Department of Sociology
Office: Raubinger 445
Office Hours: Mon 5 - 6 p.m.; Tues 9:30 - 11 a.m., and by appointment
Position: Assistant Professor
Sheetal Ranjan received her Ph.D. in Criminal Justice from the John Jay College of Criminal Justice (GC-CUNY). Her thesis was entitled Intimate Partner Violence: An Examination of Ecological Factors. She also has a Masters in Criminal Justice from the John Jay College of Criminal Justice (JJAY).
Prof. Ranjan’s research focuses on intimate partner violence, stalking and sexual harassment. She is also interested in analysis of crime patterns using ecological theories and GIS (Geographical Information Systems). She has worked on various research projects at JJAY. In the ‘International Crime Data Project’ she worked on the Asiatic region evaluating the validity of United Nations and Interpol Crime data. She was Graduate Fellow for the First & Second Annual Guggenheim Symposium at JJAY and supported research on cities using crime and census data. She has also been part of The New York Department of Mental Health and Hygiene Project at JJAY. She is continually involved with Stalking & Sexual harassment research projects at JJAY. Sheetal is a regular presenter at the American Society of Criminology and World Society of Criminology annual conferences. She has been an invited speaker at New Jersey Legal Services to talk about ‘Cultural Context of Marriages in India’. She is a recipient of a Graduate Center CUNY research grant to examine the relationship between bars and violent crime in New York City.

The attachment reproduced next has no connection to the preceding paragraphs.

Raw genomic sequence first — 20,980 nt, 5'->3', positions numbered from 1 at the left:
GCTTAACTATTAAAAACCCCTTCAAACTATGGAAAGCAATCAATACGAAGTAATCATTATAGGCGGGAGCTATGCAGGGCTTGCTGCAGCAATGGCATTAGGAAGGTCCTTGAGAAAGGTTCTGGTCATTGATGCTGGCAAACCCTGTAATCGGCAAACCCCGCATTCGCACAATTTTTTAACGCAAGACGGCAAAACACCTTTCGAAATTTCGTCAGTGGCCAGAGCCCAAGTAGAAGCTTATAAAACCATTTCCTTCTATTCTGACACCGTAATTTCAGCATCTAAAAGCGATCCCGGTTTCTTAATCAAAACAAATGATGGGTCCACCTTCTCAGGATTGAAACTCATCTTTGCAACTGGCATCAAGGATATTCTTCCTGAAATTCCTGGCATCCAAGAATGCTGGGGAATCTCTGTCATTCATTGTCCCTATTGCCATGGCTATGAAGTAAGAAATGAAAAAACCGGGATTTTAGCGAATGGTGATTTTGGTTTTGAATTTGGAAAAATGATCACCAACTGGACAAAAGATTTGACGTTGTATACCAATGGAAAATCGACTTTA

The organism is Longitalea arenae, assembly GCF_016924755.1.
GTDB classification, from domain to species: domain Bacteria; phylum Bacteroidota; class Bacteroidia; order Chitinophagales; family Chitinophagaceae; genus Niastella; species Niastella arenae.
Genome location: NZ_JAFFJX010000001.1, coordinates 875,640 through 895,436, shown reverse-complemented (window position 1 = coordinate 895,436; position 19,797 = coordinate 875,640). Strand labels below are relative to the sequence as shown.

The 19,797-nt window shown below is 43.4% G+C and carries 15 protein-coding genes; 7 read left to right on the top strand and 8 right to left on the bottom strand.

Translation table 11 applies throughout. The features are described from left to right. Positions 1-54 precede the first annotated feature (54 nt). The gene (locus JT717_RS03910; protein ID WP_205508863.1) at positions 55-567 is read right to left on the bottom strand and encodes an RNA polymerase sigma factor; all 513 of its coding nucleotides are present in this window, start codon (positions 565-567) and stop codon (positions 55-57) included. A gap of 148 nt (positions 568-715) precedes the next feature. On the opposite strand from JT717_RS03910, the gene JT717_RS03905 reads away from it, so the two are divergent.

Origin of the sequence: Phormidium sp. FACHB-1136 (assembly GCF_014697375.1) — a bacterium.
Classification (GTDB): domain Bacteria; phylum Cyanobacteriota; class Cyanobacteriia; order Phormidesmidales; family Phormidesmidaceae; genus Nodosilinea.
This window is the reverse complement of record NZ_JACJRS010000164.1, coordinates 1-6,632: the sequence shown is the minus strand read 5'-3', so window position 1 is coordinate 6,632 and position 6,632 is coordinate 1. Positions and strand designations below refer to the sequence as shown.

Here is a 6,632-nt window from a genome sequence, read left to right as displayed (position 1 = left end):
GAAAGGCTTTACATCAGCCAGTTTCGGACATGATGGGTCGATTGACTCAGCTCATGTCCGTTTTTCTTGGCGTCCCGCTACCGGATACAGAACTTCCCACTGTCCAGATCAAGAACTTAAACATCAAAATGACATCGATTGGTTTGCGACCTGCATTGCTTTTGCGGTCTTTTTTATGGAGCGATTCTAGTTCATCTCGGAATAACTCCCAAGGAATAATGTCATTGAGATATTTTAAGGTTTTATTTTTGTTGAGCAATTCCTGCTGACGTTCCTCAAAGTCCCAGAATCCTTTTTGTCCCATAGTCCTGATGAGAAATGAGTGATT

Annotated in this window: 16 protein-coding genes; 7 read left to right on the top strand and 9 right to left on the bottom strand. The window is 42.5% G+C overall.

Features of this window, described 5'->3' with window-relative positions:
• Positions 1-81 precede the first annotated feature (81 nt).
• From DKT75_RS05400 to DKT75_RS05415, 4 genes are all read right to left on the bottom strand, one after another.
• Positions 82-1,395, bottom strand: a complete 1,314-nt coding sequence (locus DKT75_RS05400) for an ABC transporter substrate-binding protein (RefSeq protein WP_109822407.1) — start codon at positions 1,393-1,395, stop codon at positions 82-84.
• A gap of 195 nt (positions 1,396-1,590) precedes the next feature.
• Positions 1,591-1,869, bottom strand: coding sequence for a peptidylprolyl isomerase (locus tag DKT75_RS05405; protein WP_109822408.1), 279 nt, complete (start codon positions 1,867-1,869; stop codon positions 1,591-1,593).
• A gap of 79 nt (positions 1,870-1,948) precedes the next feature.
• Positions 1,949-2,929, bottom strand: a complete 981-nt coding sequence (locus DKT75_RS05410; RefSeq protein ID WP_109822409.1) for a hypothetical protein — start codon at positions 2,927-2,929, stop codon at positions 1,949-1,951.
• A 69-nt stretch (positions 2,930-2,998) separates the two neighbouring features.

Prof. Ranjan has taught at JJAY before joining William Paterson University (WPU). Her teaching interests include Research Methods; Statistics; Computer Applications in Criminal Justice; Corrections in Juvenile Justice; Criminology Theory; International Crime & Comparative Criminology and Crime Mapping. She has had considerable success teaching at JJAY. She is especially proud about the statistics course which she developed at JJAY making it possible for most students to gain mastery of statistical concepts. She is an enthusiastic user of technology in pedagogy and believes that students should be equipped with technological skills necessary to enhance performance in any sphere of life. She will consider herself a successful teacher of Research Methods at WPU when she hears that her students do well in the senior seminar.
Raghavan, R. K., Ranjan, S., Reddy, V. (2008) Internet Crimes: Youth and Children: In Schmallager, F. & Pittaro, P. (Eds.), Crimes of the Internet. Upper Saddle River, NJ: Prentice Hall.
Validation of Responses to Tables 1-4: The United Nations 8th Survey of Crime Trends and Operations of Criminal Justice Systems 2001-2002 (Section relating to Asia).. Retrieved from The United Nations Office of Drugs & Crime, http://www.unodc.org/pdf/research/8th_survey_validation.pdf.
Ranjan, S., Raghavan, C., O’Connor, M., Reeves, K., Gentile, K., Rajah, V. Stalking in an Urban Commuter College Population. Article under revise and resubmit at peer-reviewed academic journal.
Papers in progress:
Ranjan, S., Daftary, T., Philips, L., O’Connor, M. Immigrant Status and Perceptions of Stalking & Sexual Harassment. Daftary, T., Ranjan, S., Philips, L., O’Connor, M. Prototype methodology: An examination.
Philips, L., Daftary, T., Ranjan, S., O’Connor, M. Relationship between age and perceptions of cyber stalking. Ranjan, S. Bars and Violence in New York City – A GIS Analysis.